Mostly, the girls found my brother cute. I know this because they told me and also some of our boy friends. My brother truly is the cute one. Aside from being good-looking, he was also good in math, algebra, English, dancing, HEKASI and architecture. He was well-loved by high school teachers who made it a point always to emphasize that I am not like him at all in terms of interpersonal skills and smiling skills and maybe also dancing skills. He can wear Spice Girl drag in a cheerleading competition and still be adored, but if I had pulled a stunt like that in high school, my sexuality would have been questioned and that would have really hurt my feelings.

I used to like basketball because there used to be a basketball court in front of the house. Despite the presence of this mini-court I never really got better at it because my heart belonged to volleyball. Volleyball is such a beautiful, graceful sport and I loved it and I think I still love it now. But anyway, my brother and I used to play basket with the annex boys even though I knew in my heart that volleyball is my sport. My brother, my kuya, got better at it, although he looked really funny, like a flying hanger about to dunk.

One summer afternoon, I overheard my brother talking to some of the girls. The girls, apparently, found me a bit effeminate because maybe I played volleyball well or I played it with apparent glee and abandon, I can’t be sure. Maybe, they found me a little girly because I’m one of the two boys in the group who never got teased with a female. The other one is an obvious gay with quite a gay name so his effeminacy surely has never piqued anyone’s interest. It is very hard to imagine that gay’s gayness ever having disturbed anyone’s peace. Also, I got along well with the girls.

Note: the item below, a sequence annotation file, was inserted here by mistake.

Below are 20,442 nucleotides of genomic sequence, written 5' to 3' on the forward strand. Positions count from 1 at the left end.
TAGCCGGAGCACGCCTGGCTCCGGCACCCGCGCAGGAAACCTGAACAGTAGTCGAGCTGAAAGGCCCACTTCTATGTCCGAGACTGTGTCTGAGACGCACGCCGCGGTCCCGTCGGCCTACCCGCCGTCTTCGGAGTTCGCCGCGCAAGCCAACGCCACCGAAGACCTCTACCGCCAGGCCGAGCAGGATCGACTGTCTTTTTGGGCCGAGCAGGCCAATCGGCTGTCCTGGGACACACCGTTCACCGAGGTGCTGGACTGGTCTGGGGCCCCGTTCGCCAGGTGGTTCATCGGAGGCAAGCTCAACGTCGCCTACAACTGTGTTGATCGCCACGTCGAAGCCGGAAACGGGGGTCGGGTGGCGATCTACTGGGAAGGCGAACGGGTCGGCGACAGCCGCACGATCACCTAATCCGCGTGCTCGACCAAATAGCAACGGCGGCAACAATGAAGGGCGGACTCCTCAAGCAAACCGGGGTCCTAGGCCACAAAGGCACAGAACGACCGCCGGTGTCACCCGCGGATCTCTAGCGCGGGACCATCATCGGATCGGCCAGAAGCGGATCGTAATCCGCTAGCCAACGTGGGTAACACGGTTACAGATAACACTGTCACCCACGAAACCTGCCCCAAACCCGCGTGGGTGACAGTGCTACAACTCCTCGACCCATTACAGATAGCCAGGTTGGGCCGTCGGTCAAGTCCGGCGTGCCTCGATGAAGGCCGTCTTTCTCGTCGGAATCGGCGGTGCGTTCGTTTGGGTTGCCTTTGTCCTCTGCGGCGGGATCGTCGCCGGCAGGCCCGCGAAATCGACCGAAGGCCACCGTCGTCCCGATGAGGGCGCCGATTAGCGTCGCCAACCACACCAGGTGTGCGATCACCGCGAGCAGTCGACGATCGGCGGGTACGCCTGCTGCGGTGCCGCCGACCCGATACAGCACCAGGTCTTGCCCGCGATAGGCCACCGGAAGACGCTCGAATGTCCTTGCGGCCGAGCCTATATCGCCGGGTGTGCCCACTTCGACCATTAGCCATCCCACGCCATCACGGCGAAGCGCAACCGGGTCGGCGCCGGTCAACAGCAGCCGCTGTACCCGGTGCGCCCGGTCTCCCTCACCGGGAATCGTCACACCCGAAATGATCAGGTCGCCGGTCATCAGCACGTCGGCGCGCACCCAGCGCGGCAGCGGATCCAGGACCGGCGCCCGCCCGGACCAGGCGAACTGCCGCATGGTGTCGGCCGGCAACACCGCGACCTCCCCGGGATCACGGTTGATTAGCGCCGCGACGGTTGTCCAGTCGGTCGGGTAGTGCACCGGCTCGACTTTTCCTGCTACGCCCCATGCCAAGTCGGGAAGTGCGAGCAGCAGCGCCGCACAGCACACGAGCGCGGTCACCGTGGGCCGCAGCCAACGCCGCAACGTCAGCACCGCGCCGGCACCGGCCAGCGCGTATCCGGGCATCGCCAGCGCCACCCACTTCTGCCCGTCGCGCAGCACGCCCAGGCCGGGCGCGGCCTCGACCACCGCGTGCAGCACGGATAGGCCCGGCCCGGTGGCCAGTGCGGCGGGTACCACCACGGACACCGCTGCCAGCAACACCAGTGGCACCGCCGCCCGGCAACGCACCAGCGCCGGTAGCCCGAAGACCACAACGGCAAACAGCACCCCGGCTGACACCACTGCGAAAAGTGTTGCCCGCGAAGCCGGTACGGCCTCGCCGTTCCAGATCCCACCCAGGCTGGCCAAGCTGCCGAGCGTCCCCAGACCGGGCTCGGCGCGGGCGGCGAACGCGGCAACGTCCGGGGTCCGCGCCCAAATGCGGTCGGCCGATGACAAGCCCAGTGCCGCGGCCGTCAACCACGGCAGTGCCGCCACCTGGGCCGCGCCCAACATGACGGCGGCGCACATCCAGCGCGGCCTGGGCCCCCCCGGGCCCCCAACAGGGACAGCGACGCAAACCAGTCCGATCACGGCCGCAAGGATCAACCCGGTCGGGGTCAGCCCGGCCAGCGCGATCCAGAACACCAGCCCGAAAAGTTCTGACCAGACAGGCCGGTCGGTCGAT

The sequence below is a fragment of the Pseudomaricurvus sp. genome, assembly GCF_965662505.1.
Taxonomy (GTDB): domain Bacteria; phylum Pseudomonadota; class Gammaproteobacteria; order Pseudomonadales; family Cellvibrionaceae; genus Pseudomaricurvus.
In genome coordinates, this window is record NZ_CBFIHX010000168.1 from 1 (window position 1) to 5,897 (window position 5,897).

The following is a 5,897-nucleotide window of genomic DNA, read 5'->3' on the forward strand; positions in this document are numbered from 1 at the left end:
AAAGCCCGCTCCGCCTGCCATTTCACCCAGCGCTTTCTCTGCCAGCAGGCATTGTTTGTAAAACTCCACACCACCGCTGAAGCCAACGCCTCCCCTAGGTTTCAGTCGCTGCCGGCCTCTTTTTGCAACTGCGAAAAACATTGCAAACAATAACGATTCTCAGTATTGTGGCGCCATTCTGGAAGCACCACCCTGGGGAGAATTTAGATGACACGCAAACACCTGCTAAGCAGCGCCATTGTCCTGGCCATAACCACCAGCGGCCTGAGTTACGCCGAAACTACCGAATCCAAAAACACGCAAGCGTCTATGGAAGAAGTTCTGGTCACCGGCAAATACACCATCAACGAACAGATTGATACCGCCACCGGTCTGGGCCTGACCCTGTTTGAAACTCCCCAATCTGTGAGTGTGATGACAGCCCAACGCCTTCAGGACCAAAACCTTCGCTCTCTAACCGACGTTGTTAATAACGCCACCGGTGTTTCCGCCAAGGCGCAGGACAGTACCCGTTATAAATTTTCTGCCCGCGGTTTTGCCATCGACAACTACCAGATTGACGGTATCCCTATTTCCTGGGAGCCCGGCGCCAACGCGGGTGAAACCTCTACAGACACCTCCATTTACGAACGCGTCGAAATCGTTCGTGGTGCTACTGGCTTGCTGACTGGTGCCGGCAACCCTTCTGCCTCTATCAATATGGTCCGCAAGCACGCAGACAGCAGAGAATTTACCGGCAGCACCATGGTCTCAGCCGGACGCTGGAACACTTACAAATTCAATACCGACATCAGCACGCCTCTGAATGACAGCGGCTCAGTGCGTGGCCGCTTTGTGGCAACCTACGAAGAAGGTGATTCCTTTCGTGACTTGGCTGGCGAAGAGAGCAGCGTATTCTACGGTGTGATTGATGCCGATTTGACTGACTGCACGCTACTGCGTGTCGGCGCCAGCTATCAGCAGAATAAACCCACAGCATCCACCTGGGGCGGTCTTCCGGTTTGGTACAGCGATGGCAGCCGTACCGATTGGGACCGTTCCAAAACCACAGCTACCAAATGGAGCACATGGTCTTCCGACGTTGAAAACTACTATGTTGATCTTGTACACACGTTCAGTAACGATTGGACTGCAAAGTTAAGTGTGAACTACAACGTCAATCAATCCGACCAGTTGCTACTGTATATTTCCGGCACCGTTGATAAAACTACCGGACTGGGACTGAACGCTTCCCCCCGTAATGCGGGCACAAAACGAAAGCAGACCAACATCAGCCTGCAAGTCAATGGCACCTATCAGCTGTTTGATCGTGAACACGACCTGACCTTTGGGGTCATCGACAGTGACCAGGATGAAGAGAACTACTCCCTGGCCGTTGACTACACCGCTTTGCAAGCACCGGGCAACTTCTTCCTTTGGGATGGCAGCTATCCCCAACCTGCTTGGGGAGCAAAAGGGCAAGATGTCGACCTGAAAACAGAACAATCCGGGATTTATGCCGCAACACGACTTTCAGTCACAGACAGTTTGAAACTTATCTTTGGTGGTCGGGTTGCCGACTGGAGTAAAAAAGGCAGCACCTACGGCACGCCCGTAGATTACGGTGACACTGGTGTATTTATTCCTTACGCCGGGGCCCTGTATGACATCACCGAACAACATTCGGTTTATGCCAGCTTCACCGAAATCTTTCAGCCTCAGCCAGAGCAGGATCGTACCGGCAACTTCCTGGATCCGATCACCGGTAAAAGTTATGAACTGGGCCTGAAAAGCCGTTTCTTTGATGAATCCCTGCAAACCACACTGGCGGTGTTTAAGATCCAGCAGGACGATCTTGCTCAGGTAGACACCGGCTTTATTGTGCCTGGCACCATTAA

If you’re a second child, being the subject of discussion induces feelings of preciousness in you because it rarely happens. I didn’t exactly delight in being talked about but of course I wanted to know just how my brother would defend my honor. He didn’t defend my honor because maybe, to begin with, no one’s honor was being besmirched.

‘So, is he gay?’ was what I remember being asked of him. I don’t recall him disproving their suspicion. Instead, he described my character in a way that, even now, will be hard to refute. He told them that while I may not actually be totally gay, I do have a tendency to mimic the behavioural patterns of the group to which I attach myself the most, which during that particular era was the group of the volleyball-playing girls. It was classy of him. He knew that I could get very sore about being accused of homosexuality. He knew how much it would have wounded me. On our worst fights, I need only to be called ‘gay’ in order to lose my shit and lose.

I’ve always believed that my personality is special, magnetic and that in time, it will shine. Coupled with my exotic half-Chineseness, I used to believe that once I get out of school, I could dazzle people and employers with what I have to offer – my Catholic education and ability to describe people and things using big, Mariah Carey words. These didn’t happen very often. Instead, I became the dead of the party in most parties and my half-Chineseness has officially ceased fascinating people.

When I was in college, I bought a lot of CDs. Random albums that I thought I might enjoy. I bought Coldplay’s X&Y, Tiesto’s Just Be, and Sarah McLachlan’s Mirrorball and many, many, many others. I read somewhere that Mirrorball was Patty Laurel’s leave-me-alone CD. But who cares about Patty Laurel’s favorite album? Thanks to my mother’s fortune, I was able to buy all the albums I desired. Mirrorball was the album I played the most because it was gorgeous and her voice, indescribable. My brother said something about how Sarah McLachlan was one of those artists who sound as gorgeous in concert as they do in the CD. I agreed and that was when I became a super Sarah McLachlan fan. Even though I haven’t found the time to care about Shine On, hew new, I hope she comes to Bangkok very soon.